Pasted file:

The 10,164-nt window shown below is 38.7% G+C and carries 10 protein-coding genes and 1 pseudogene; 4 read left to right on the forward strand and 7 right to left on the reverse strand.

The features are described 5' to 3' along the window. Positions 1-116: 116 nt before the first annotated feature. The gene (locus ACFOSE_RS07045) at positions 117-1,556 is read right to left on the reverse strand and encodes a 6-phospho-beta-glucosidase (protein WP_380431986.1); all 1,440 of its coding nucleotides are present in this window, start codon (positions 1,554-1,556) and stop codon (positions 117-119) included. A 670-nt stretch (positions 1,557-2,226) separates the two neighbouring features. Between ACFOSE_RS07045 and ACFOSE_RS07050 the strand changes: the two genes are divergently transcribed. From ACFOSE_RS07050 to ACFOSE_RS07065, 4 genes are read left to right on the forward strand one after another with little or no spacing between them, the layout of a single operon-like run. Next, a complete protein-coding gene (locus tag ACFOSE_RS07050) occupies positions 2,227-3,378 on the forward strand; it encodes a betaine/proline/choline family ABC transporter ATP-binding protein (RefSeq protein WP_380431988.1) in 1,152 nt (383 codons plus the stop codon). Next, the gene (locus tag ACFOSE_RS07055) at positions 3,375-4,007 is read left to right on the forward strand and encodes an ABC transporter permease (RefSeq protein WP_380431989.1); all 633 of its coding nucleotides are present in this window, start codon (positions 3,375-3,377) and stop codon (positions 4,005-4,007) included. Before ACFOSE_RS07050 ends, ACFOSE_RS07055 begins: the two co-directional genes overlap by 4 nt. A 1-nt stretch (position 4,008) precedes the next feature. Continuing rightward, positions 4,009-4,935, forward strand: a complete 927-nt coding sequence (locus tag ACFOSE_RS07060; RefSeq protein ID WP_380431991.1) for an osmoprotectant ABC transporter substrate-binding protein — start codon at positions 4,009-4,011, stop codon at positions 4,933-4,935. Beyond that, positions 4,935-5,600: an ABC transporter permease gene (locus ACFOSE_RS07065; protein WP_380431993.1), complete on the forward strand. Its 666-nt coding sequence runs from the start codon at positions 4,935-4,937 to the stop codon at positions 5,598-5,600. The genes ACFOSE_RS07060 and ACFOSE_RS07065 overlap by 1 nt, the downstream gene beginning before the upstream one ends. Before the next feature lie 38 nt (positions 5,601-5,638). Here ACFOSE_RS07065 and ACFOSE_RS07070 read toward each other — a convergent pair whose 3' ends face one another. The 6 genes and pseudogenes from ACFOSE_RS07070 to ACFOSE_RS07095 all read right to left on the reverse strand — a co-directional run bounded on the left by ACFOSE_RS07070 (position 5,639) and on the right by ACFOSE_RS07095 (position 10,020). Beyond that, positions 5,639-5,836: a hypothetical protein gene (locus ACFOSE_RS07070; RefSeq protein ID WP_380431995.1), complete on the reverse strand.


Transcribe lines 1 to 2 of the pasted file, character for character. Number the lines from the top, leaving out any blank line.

The 10,164-nt window shown below is 38.7% G+C and carries 10 protein-coding genes and 1 pseudogene; 4 read left to right on the forward strand and 7 right to left on the reverse strand.

The features are described 5' to 3' along the window. Positions 1-116: 116 nt before the first annotated feature. The gene (locus ACFOSE_RS07045) at positions 117-1,556 is read right to left on the reverse strand and encodes a 6-phospho-beta-glucosidase (protein WP_380431986.1); all 1,440 of its coding nucleotides are present in this window, start codon (positions 1,554-1,556) and stop codon (positions 117-119) included. A 670-nt stretch (positions 1,557-2,226) separates the two neighbouring features. Between ACFOSE_RS07045 and ACFOSE_RS07050 the strand changes: the two genes are divergently transcribed. From ACFOSE_RS07050 to ACFOSE_RS07065, 4 genes are read left to right on the forward strand one after another with little or no spacing between them, the layout of a single operon-like run. Next, a complete protein-coding gene (locus tag ACFOSE_RS07050) occupies positions 2,227-3,378 on the forward strand; it encodes a betaine/proline/choline family ABC transporter ATP-binding protein (RefSeq protein WP_380431988.1) in 1,152 nt (383 codons plus the stop codon). Next, the gene (locus tag ACFOSE_RS07055) at positions 3,375-4,007 is read left to right on the forward strand and encodes an ABC transporter permease (RefSeq protein WP_380431989.1); all 633 of its coding nucleotides are present in this window, start codon (positions 3,375-3,377) and stop codon (positions 4,005-4,007) included. Before ACFOSE_RS07050 ends, ACFOSE_RS07055 begins: the two co-directional genes overlap by 4 nt. A 1-nt stretch (position 4,008) precedes the next feature. Continuing rightward, positions 4,009-4,935, forward strand: a complete 927-nt coding sequence (locus tag ACFOSE_RS07060; RefSeq protein ID WP_380431991.1) for an osmoprotectant ABC transporter substrate-binding protein — start codon at positions 4,009-4,011, stop codon at positions 4,933-4,935. Beyond that, positions 4,935-5,600: an ABC transporter permease gene (locus ACFOSE_RS07065; protein WP_380431993.1), complete on the forward strand. Its 666-nt coding sequence runs from the start codon at positions 4,935-4,937 to the stop codon at positions 5,598-5,600. The genes ACFOSE_RS07060 and ACFOSE_RS07065 overlap by 1 nt, the downstream gene beginning before the upstream one ends. Before the next feature lie 38 nt (positions 5,601-5,638). Here ACFOSE_RS07065 and ACFOSE_RS07070 read toward each other — a convergent pair whose 3' ends face one another. The 6 genes and pseudogenes from ACFOSE_RS07070 to ACFOSE_RS07095 all read right to left on the reverse strand — a co-directional run bounded on the left by ACFOSE_RS07070 (position 5,639) and on the right by ACFOSE_RS07095 (position 10,020). Beyond that, positions 5,639-5,836: a hypothetical protein gene (locus ACFOSE_RS07070; RefSeq protein ID WP_380431995.1), complete on the reverse strand.